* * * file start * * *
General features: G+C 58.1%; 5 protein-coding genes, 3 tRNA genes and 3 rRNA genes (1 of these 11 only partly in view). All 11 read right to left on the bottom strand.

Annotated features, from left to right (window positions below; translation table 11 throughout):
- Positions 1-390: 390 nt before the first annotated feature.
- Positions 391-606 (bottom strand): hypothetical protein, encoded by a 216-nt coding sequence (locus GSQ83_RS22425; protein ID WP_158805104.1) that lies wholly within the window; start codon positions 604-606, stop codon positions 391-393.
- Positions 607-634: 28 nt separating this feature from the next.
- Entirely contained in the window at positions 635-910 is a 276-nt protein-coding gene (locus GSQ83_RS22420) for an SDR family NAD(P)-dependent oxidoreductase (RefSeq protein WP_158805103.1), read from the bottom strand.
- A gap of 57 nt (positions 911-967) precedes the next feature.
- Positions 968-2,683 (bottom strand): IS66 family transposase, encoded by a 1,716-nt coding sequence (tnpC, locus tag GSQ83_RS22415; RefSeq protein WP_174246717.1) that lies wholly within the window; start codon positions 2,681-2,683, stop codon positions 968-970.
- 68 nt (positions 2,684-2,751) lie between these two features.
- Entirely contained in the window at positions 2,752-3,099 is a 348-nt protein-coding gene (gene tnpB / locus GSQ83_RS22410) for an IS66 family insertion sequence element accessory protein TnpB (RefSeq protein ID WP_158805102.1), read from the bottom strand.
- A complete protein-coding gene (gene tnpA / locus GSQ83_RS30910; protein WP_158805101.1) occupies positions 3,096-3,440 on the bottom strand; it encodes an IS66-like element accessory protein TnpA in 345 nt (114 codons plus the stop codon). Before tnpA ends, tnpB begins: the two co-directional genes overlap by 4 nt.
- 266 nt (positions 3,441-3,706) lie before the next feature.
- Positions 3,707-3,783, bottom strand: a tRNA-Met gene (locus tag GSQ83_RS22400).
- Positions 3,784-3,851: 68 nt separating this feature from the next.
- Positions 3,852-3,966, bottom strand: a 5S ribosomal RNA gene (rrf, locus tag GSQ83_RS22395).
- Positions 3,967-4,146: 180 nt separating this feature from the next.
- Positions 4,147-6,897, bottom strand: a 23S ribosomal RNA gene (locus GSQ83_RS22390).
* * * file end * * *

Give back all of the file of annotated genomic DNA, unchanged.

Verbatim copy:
General features: G+C 58.1%; 5 protein-coding genes, 3 tRNA genes and 3 rRNA genes (1 of these 11 only partly in view). All 11 read right to left on the bottom strand.

Annotated features, from left to right (window positions below; translation table 11 throughout):
- Positions 1-390: 390 nt before the first annotated feature.
- Positions 391-606 (bottom strand): hypothetical protein, encoded by a 216-nt coding sequence (locus GSQ83_RS22425; protein ID WP_158805104.1) that lies wholly within the window; start codon positions 604-606, stop codon positions 391-393.
- Positions 607-634: 28 nt separating this feature from the next.
- Entirely contained in the window at positions 635-910 is a 276-nt protein-coding gene (locus GSQ83_RS22420) for an SDR family NAD(P)-dependent oxidoreductase (RefSeq protein WP_158805103.1), read from the bottom strand.
- A gap of 57 nt (positions 911-967) precedes the next feature.
- Positions 968-2,683 (bottom strand): IS66 family transposase, encoded by a 1,716-nt coding sequence (tnpC, locus tag GSQ83_RS22415; RefSeq protein WP_174246717.1) that lies wholly within the window; start codon positions 2,681-2,683, stop codon positions 968-970.
- 68 nt (positions 2,684-2,751) lie between these two features.
- Entirely contained in the window at positions 2,752-3,099 is a 348-nt protein-coding gene (gene tnpB / locus GSQ83_RS22410) for an IS66 family insertion sequence element accessory protein TnpB (RefSeq protein ID WP_158805102.1), read from the bottom strand.
- A complete protein-coding gene (gene tnpA / locus GSQ83_RS30910; protein WP_158805101.1) occupies positions 3,096-3,440 on the bottom strand; it encodes an IS66-like element accessory protein TnpA in 345 nt (114 codons plus the stop codon). Before tnpA ends, tnpB begins: the two co-directional genes overlap by 4 nt.
- 266 nt (positions 3,441-3,706) lie before the next feature.
- Positions 3,707-3,783, bottom strand: a tRNA-Met gene (locus tag GSQ83_RS22400).
- Positions 3,784-3,851: 68 nt separating this feature from the next.
- Positions 3,852-3,966, bottom strand: a 5S ribosomal RNA gene (rrf, locus tag GSQ83_RS22395).
- Positions 3,967-4,146: 180 nt separating this feature from the next.
- Positions 4,147-6,897, bottom strand: a 23S ribosomal RNA gene (locus GSQ83_RS22390).